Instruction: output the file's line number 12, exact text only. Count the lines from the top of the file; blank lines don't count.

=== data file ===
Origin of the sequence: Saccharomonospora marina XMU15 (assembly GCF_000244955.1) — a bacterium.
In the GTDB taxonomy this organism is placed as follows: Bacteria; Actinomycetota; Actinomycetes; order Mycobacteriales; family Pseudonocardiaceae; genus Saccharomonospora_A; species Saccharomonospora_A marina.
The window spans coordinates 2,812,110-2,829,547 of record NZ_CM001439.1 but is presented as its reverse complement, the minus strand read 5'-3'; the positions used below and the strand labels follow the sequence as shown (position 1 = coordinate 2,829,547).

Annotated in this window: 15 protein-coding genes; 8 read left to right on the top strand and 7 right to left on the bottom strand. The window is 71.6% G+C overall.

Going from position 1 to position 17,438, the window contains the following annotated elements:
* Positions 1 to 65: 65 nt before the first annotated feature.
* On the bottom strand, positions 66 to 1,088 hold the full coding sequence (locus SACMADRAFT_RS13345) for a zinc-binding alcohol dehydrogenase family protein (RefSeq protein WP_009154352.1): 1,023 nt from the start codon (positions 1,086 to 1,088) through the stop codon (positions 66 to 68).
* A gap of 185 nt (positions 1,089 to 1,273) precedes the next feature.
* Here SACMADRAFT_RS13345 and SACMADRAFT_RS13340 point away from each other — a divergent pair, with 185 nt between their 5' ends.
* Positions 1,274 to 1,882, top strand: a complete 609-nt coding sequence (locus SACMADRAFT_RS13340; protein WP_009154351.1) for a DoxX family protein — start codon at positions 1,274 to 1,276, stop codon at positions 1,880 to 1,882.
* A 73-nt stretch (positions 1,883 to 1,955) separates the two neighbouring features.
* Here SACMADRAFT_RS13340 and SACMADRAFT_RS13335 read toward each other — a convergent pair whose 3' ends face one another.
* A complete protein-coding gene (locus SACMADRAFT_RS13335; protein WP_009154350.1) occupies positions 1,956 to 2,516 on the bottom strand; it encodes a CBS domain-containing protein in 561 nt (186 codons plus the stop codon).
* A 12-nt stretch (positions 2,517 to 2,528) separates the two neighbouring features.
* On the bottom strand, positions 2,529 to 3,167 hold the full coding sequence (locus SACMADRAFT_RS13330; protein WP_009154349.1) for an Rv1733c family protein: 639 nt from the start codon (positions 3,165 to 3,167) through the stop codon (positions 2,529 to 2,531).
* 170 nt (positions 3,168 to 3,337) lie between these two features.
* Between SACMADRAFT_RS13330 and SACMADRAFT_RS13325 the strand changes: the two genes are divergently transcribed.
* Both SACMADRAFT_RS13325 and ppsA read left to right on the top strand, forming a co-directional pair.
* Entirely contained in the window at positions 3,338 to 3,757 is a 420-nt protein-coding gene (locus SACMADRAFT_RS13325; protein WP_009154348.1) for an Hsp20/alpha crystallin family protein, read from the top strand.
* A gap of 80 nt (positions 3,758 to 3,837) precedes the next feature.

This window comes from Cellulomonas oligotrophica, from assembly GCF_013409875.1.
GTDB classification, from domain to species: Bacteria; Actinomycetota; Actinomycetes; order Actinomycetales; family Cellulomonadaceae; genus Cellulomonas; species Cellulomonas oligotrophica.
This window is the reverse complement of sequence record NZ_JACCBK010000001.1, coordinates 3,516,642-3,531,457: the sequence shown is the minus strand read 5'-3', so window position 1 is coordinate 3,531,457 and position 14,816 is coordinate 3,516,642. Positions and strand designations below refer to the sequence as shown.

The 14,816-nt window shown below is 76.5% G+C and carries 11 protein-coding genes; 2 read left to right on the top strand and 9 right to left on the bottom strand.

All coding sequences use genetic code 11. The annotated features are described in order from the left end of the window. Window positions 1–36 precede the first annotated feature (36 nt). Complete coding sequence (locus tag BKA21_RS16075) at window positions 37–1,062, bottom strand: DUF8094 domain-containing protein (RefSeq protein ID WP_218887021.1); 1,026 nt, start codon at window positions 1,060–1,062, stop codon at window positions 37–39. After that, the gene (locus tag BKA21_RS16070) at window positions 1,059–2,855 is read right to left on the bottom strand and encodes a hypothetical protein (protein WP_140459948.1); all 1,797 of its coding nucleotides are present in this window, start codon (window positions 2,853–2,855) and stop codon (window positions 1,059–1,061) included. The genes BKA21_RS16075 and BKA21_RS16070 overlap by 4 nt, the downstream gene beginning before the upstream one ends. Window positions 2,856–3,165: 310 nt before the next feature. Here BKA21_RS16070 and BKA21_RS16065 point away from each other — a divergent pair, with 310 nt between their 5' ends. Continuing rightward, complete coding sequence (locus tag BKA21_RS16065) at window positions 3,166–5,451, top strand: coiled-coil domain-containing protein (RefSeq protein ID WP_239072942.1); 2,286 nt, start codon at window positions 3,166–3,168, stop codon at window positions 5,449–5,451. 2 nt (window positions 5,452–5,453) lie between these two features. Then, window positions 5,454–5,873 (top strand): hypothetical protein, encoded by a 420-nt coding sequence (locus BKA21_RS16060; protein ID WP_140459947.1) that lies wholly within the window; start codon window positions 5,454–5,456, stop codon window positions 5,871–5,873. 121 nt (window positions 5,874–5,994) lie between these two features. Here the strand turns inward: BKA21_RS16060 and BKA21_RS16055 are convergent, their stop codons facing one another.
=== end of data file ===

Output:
* Here SACMADRAFT_RS13340 and SACMADRAFT_RS13335 read toward each other — a convergent pair whose 3' ends face one another.